These indicate energy efficiency standards for EPS starting with the California Energy Commission in 2004 (levels I through III), through the U.S. Department of Energy and the European Union Ecodesign in 2020 (level VI), according to this timeline.

Level VI is the current highest standard, required for every EPS sold in the U.S., Canada, Australia, and the E.U. This pdf from a manufacturer includes a table explaining the level VI requirements:

Basic Voltage: nameplate output voltage ≥ 6 V

Nameplate power (Pno) Min avg efficiency in active mode Max no-load power (W)
≤1 watt ≥0.5 x Pno + 0.160 ≤0.100
>1 to ≤49 watts ≥0.071 x Ln(Pno) - 0.0014 x Pno + 0.67 ≤0.100
>49 to ≤250 watts ≥0.880 ≤0.210
>250 watts ≥0.875 ≤0.500

Low voltage: nameplate output voltage < 6 V and nameplate output current ≥550 mA

Nameplate power (Pno) Min avg efficiency in active mode Max no-load power (W)
≤1 watt ≥0.517 x Pno + 0.087 ≤0.100
>1 to ≤49 watts ≥0.0834 x Ln(Pno) - 0.0014 x Pno+ 0.609 ≤0.100
>49 to ≤250 watts ≥0.870 ≤0.210
>250 watts ≥0.875 ≤0.500

You can do the math to determine the specific minimum requirement for any charger you may have, but reading the chart we can see some general rules. Voltage will be a function of the device you need to power, but you may have some leeway to select the nominal power:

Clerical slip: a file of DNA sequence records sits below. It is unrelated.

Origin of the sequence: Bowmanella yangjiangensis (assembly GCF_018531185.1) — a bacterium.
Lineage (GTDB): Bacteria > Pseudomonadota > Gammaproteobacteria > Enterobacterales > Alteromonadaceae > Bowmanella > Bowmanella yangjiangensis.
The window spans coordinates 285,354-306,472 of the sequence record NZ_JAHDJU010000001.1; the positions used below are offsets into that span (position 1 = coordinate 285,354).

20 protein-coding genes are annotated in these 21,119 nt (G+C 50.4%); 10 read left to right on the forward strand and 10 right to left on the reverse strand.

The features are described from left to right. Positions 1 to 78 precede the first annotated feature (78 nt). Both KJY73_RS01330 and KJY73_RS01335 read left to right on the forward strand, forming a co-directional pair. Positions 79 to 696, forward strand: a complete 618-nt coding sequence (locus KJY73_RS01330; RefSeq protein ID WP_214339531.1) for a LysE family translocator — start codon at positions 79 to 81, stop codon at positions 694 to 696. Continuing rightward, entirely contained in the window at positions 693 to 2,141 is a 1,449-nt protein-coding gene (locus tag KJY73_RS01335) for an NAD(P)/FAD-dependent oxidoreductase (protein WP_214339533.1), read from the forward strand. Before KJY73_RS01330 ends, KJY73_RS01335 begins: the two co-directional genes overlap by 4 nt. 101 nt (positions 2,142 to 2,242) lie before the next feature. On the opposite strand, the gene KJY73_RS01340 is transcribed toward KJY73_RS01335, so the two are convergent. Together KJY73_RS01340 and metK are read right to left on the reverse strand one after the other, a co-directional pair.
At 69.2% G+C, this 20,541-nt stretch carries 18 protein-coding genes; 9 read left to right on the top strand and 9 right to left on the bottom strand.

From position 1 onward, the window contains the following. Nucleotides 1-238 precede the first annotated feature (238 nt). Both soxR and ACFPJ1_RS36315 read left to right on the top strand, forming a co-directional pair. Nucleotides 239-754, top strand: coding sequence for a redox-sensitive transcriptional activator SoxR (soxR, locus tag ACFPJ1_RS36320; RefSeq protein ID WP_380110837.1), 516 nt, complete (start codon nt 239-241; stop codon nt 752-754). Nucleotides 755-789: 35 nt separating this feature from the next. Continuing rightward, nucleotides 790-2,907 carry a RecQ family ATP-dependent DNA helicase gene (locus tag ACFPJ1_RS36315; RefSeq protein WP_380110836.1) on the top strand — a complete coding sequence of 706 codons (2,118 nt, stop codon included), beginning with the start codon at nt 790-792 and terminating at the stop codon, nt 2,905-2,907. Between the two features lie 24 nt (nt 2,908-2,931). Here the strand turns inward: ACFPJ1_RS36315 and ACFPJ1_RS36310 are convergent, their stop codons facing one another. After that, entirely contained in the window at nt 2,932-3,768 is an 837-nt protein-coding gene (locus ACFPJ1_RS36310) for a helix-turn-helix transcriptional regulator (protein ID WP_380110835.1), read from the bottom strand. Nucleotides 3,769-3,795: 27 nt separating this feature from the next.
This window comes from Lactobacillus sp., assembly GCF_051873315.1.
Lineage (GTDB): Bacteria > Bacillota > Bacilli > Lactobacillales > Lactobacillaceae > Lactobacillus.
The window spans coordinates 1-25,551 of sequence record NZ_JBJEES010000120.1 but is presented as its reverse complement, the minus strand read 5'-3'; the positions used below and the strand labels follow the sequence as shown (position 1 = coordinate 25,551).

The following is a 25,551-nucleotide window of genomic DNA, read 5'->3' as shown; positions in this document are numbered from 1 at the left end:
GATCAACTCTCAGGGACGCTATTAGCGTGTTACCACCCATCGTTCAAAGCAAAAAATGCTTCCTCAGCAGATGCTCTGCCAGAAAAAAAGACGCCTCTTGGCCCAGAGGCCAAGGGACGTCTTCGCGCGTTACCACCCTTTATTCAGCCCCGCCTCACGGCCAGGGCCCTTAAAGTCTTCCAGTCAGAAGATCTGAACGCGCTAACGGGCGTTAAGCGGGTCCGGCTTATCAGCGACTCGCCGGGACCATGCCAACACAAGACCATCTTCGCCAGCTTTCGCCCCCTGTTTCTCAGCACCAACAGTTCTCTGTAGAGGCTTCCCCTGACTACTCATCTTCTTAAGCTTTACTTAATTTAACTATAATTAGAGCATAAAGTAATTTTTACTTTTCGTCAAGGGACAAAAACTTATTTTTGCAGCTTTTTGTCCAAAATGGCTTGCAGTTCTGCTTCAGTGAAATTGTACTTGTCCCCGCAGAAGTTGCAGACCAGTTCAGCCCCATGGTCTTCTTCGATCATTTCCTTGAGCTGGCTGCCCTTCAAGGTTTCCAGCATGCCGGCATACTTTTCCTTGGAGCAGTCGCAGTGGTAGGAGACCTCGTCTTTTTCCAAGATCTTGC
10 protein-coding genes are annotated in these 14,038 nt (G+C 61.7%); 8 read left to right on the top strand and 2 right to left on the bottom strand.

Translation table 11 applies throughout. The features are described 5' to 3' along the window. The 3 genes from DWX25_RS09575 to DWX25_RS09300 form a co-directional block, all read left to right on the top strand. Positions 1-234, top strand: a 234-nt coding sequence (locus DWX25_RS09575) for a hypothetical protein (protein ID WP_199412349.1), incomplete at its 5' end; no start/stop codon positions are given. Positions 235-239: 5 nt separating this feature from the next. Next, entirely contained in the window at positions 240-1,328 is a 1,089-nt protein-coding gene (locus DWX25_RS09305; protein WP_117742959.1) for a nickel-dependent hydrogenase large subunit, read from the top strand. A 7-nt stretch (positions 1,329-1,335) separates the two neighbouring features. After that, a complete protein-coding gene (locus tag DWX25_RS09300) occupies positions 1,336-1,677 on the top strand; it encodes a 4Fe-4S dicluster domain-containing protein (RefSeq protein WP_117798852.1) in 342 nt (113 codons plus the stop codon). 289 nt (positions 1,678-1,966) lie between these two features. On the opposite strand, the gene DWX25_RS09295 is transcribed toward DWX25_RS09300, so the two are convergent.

• Choosing an EPS with the lowest nameplate power that meets your need will reduce no-load power consumption -- this would apply to anything that you will leave plugged in (speakers, light, etc).
  • Choosing the highest power rating will increase active power efficiency -- this would apply to anything mobile (phone or laptop charger in your knapsack).

Nominal power won't be listed on each EPS, but the voltage (V) and current (A or mA) should be, so you can compute it by multiplying these two values.

Choose a known brand, and be wary of counterfeits

In searching for info, I came across this blog where the author did detailed testing of 12 chargers. They don't talk about the EPS rating, but you can see in the photos that most of these are level V chargers (which makes sense, since the post is from 2012).

They include this chart comparing efficiency and "vampire" (no load) power:

Efficiency of 12 chargers compared

While it's possible that things have changed since then, in general the advice probably still holds true -- buy a brand-name charger from a trusted source to get the most efficient (and safest) EPS. There are ways to check or test for counterfeits, but buying direct from the source or from a reputable reseller is probably the best insurance.